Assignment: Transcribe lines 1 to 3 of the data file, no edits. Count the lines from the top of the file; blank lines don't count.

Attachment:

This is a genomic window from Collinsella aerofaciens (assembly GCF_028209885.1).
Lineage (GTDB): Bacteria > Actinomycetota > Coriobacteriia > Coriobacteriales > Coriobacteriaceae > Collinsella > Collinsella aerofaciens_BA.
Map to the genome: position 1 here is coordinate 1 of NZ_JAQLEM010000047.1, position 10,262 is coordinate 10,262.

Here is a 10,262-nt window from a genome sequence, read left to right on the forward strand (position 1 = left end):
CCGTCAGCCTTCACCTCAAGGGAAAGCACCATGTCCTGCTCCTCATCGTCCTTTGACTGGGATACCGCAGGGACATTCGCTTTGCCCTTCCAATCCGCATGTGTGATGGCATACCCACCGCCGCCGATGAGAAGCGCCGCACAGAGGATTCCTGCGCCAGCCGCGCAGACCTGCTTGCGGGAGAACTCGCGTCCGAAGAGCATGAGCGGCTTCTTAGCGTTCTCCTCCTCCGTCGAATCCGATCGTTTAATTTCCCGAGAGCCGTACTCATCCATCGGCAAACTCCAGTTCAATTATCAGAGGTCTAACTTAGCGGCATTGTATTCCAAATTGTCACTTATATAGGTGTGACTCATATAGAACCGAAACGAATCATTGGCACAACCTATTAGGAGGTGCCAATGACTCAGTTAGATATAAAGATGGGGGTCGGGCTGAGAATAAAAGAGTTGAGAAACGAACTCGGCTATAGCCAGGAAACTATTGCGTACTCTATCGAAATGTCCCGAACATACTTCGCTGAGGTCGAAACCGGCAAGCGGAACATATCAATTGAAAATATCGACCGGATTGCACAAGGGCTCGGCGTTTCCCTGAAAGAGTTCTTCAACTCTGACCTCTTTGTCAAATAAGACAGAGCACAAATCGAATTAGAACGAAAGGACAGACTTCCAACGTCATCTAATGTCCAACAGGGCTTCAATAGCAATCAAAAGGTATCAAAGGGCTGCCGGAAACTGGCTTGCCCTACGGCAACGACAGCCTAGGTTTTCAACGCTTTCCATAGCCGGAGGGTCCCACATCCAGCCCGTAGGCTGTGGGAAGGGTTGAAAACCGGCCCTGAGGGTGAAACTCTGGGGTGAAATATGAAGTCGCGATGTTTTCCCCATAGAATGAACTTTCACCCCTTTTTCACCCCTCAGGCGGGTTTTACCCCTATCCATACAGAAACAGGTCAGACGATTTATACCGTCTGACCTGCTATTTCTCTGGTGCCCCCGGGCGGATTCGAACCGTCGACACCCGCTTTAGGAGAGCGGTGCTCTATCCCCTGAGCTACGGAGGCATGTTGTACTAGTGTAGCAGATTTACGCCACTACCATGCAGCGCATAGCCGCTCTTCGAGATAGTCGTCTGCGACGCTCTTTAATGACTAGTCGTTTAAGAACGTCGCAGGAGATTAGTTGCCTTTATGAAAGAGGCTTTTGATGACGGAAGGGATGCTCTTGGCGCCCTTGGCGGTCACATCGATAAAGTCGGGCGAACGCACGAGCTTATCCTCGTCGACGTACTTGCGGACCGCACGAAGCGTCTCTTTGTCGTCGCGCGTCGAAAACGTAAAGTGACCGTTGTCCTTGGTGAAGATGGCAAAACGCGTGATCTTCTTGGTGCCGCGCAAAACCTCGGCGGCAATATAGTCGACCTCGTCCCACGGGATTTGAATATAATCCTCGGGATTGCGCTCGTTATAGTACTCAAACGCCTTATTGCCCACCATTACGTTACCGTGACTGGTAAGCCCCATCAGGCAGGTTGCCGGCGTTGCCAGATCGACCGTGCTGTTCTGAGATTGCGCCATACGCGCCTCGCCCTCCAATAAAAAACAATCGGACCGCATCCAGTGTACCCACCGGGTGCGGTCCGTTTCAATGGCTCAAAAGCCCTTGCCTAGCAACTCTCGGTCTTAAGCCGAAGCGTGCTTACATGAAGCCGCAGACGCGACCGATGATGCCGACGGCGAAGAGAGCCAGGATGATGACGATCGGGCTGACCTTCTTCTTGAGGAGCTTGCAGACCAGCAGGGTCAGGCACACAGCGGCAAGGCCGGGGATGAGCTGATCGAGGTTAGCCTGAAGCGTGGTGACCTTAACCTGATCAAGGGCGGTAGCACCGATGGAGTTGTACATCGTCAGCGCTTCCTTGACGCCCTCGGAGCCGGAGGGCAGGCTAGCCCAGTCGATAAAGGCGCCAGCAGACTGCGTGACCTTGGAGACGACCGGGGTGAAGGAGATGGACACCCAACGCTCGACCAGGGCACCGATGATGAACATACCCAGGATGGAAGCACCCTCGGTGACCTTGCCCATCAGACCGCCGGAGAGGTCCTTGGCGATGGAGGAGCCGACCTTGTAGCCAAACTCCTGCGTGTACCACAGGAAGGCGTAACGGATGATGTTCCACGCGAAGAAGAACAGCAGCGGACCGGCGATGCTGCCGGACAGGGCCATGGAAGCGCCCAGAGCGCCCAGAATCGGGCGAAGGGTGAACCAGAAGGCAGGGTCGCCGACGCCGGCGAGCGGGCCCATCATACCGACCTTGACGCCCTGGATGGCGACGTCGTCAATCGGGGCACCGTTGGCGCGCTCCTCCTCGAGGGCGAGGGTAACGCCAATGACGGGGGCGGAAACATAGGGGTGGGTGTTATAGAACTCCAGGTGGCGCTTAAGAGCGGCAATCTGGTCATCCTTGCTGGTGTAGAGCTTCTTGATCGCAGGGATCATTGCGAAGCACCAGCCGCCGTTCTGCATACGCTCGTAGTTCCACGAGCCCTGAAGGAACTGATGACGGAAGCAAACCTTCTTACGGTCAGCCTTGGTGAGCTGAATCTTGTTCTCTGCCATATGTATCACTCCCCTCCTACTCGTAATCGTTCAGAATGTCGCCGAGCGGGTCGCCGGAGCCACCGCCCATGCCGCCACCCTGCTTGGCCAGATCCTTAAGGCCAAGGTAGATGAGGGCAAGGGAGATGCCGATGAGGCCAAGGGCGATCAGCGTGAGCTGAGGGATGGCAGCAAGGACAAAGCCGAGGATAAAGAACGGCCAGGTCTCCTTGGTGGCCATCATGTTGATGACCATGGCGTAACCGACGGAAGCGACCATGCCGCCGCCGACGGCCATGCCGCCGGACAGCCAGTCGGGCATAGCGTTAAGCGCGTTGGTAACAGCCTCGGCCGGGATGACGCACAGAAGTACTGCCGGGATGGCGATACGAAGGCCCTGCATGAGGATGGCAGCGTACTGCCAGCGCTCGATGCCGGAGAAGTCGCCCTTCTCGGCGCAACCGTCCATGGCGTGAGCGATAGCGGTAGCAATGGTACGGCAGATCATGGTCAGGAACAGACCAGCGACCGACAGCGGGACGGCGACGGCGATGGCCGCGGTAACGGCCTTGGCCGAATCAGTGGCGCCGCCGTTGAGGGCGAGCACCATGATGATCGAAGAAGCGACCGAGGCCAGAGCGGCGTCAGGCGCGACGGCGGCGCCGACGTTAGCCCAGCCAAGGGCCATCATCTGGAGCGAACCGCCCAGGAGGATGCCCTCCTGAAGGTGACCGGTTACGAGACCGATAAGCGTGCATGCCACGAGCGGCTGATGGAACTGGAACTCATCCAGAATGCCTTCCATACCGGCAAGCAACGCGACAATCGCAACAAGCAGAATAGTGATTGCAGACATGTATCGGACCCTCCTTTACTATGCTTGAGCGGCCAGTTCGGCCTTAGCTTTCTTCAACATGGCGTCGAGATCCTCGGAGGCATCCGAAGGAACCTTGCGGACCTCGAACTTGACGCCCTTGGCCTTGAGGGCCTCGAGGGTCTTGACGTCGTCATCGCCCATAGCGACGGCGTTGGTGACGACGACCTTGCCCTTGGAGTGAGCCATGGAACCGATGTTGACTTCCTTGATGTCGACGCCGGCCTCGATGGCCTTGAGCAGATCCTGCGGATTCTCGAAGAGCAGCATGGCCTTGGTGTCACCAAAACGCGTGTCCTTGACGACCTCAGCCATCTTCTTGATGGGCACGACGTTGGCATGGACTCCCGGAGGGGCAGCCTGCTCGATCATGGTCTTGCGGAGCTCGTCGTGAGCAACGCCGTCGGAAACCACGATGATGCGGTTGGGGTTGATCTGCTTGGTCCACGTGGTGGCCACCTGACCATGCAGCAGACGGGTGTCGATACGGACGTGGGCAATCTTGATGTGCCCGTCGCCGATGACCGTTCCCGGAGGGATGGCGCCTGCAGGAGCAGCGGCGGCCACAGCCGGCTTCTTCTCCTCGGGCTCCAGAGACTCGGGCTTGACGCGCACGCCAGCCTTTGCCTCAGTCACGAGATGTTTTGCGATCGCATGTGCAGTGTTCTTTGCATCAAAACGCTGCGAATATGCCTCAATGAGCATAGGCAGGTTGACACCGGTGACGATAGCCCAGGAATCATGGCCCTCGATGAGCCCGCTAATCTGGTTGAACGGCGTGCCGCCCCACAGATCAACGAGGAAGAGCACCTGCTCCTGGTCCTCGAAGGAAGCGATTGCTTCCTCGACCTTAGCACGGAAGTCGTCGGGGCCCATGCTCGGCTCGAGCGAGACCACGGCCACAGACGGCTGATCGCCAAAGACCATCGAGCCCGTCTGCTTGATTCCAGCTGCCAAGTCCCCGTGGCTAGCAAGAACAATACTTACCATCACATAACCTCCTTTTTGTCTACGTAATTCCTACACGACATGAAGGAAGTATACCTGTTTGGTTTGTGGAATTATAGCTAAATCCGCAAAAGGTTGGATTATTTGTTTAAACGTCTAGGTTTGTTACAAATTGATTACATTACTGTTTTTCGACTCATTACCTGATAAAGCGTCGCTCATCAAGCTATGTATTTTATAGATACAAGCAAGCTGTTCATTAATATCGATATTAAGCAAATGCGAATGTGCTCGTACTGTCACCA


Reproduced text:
This is a genomic window from Collinsella aerofaciens (assembly GCF_028209885.1).
Lineage (GTDB): Bacteria > Actinomycetota > Coriobacteriia > Coriobacteriales > Coriobacteriaceae > Collinsella > Collinsella aerofaciens_BA.
Map to the genome: position 1 here is coordinate 1 of NZ_JAQLEM010000047.1, position 10,262 is coordinate 10,262.